Election Monitoring

Armenia is having an election for the parliament on May 6th. It’s a big deal in the news (unsurprisingly), but I haven’t seen much evidence of the election in person (I don’t read or listen to the local mass media and political ads are only allowed in certain locations*).

Thankfully, some people are paying attention. Corruption is a big problem in Armenia, including vote tampering and election fraud. This year there is a ton of pressure to ensure that this election goes smoothly and isn’t filled with “irregularities.” First, there are seven international NGOs and 47 local NGOs signed up to monitor the election with a total of 28,000 observers. Second, even corporate interests are getting involved with Armenia TV paying Gallup to ask every 5th voter in 131 voting locations.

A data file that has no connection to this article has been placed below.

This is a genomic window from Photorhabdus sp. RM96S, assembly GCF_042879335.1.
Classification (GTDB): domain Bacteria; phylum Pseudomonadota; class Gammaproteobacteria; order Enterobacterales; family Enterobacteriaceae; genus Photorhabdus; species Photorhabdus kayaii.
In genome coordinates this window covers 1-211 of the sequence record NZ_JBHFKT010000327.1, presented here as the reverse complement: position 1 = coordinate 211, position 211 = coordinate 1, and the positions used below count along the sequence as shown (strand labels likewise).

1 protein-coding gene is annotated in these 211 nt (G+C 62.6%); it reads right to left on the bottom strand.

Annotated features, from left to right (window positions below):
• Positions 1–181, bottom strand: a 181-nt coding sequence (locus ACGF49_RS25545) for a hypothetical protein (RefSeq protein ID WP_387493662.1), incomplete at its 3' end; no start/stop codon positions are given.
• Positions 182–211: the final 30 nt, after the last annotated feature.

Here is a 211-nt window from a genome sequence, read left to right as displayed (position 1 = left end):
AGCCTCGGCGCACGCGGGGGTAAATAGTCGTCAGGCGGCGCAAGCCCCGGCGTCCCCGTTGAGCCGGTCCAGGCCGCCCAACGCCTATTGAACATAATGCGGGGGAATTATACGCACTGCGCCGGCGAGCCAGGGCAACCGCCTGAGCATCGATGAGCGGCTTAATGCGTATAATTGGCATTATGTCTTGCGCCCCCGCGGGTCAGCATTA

Let’s hope May 6th goes smoothly. I’ll keep you updated (because I’m sure you’re on the edge of your seat).

*I think this is a good thing. Elections in El Salvador involve painting any and everything in your party’s colors. It can become a mess and awfully ugly when the FMLN and ARENA are trying to paint their colors in the same place.



Filed under Elections

3 responses to “Election Monitoring

  1. Daniela

    Well that’s a good thing! They’re trying to reach fairness. You can’t vote right? How is your room? Is the house you stay in nice?

    • Gabe Armas-Cardona

      It is a good thing. They are trying to improve what has been a notorious process. In polls, it looks like the main parties in government will keep their power, so a fair election won’t change government policy, but it will ensure that other people and parties can compete and have a chance to win.

      My homestay is nice. The family is super nice to me. I just finished playing chess with my host-brother who is 16.

  2. Pingback: Election Aftermath Watch: Intermission | Human Rights Work in Yerevan

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